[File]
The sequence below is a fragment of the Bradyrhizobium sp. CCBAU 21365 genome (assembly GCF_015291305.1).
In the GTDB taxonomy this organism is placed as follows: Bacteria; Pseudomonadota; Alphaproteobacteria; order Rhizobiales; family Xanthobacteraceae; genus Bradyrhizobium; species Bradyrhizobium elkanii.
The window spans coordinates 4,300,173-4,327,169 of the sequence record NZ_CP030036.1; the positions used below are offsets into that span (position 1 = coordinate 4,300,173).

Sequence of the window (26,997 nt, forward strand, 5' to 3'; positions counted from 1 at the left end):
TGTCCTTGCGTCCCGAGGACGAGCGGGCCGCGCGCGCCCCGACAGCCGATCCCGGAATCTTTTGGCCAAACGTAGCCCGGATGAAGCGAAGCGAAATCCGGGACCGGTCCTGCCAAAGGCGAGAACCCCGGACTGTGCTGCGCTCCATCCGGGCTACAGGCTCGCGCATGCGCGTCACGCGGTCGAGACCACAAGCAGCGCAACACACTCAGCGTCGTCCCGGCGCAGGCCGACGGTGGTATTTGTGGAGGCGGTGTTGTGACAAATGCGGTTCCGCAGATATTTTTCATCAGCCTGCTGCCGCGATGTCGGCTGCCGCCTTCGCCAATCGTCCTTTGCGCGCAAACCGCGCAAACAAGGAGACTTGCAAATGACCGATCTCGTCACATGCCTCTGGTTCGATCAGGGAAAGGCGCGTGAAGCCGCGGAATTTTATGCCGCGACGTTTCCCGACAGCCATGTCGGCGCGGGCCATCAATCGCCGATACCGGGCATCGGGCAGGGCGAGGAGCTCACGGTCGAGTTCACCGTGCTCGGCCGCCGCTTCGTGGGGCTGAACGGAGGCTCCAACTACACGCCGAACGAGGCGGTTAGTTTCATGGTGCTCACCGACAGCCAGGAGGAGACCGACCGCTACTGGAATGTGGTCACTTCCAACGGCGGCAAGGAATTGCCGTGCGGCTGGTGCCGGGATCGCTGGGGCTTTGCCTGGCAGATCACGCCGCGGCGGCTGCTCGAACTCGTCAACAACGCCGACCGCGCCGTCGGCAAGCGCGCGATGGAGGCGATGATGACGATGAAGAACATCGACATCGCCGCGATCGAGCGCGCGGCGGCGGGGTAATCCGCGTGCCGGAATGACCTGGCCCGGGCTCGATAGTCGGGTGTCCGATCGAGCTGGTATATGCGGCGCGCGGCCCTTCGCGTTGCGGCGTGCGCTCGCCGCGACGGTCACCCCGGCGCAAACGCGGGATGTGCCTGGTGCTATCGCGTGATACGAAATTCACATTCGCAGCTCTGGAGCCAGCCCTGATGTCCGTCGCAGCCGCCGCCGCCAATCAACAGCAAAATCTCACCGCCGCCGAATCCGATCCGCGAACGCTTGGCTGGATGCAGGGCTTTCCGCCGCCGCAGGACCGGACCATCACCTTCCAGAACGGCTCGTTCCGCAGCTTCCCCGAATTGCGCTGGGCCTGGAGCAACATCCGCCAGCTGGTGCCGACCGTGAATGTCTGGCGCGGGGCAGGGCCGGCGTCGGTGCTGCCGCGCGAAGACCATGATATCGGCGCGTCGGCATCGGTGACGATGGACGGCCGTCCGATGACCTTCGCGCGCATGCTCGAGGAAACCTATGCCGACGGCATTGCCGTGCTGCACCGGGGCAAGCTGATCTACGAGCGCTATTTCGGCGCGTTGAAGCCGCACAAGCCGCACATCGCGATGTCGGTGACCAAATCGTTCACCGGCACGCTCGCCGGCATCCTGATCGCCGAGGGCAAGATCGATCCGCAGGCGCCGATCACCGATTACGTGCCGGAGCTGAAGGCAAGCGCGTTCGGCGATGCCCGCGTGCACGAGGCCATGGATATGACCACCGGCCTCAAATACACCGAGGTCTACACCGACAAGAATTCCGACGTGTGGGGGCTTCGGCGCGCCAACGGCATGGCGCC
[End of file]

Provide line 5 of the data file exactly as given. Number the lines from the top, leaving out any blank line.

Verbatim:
TGTCCTTGCGTCCCGAGGACGAGCGGGCCGCGCGCGCCCCGACAGCCGATCCCGGAATCTTTTGGCCAAACGTAGCCCGGATGAAGCGAAGCGAAATCCGGGACCGGTCCTGCCAAAGGCGAGAACCCCGGACTGTGCTGCGCTCCATCCGGGCTACAGGCTCGCGCATGCGCGTCACGCGGTCGAGACCACAAGCAGCGCAACACACTCAGCGTCGTCCCGGCGCAGGCCGACGGTGGTATTTGTGGAGGCGGTGTTGTGACAAATGCGGTTCCGCAGATATTTTTCATCAGCCTGCTGCCGCGATGTCGGCTGCCGCCTTCGCCAATCGTCCTTTGCGCGCAAACCGCGCAAACAAGGAGACTTGCAAATGACCGATCTCGTCACATGCCTCTGGTTCGATCAGGGAAAGGCGCGTGAAGCCGCGGAATTTTATGCCGCGACGTTTCCCGACAGCCATGTCGGCGCGGGCCATCAATCGCCGATACCGGGCATCGGGCAGGGCGAGGAGCTCACGGTCGAGTTCACCGTGCTCGGCCGCCGCTTCGTGGGGCTGAACGGAGGCTCCAACTACACGCCGAACGAGGCGGTTAGTTTCATGGTGCTCACCGACAGCCAGGAGGAGACCGACCGCTACTGGAATGTGGTCACTTCCAACGGCGGCAAGGAATTGCCGTGCGGCTGGTGCCGGGATCGCTGGGGCTTTGCCTGGCAGATCACGCCGCGGCGGCTGCTCGAACTCGTCAACAACGCCGACCGCGCCGTCGGCAAGCGCGCGATGGAGGCGATGATGACGATGAAGAACATCGACATCGCCGCGATCGAGCGCGCGGCGGCGGGGTAATCCGCGTGCCGGAATGACCTGGCCCGGGCTCGATAGTCGGGTGTCCGATCGAGCTGGTATATGCGGCGCGCGGCCCTTCGCGTTGCGGCGTGCGCTCGCCGCGACGGTCACCCCGGCGCAAACGCGGGATGTGCCTGGTGCTATCGCGTGATACGAAATTCACATTCGCAGCTCTGGAGCCAGCCCTGATGTCCGTCGCAGCCGCCGCCGCCAATCAACAGCAAAATCTCACCGCCGCCGAATCCGATCCGCGAACGCTTGGCTGGATGCAGGGCTTTCCGCCGCCGCAGGACCGGACCATCACCTTCCAGAACGGCTCGTTCCGCAGCTTCCCCGAATTGCGCTGGGCCTGGAGCAACATCCGCCAGCTGGTGCCGACCGTGAATGTCTGGCGCGGGGCAGGGCCGGCGTCGGTGCTGCCGCGCGAAGACCATGATATCGGCGCGTCGGCATCGGTGACGATGGACGGCCGTCCGATGACCTTCGCGCGCATGCTCGAGGAAACCTATGCCGACGGCATTGCCGTGCTGCACCGGGGCAAGCTGATCTACGAGCGCTATTTCGGCGCGTTGAAGCCGCACAAGCCGCACATCGCGATGTCGGTGACCAAATCGTTCACCGGCACGCTCGCCGGCATCCTGATCGCCGAGGGCAAGATCGATCCGCAGGCGCCGATCACCGATTACGTGCCGGAGCTGAAGGCAAGCGCGTTCGGCGATGCCCGCGTGCACGAGGCCATGGATATGACCACCGGCCTCAAATACACCGAGGTCTACACCGACAAGAATTCCGACGTGTGGGGGCTTCGGCGCGCCAACGGCATGGCGCC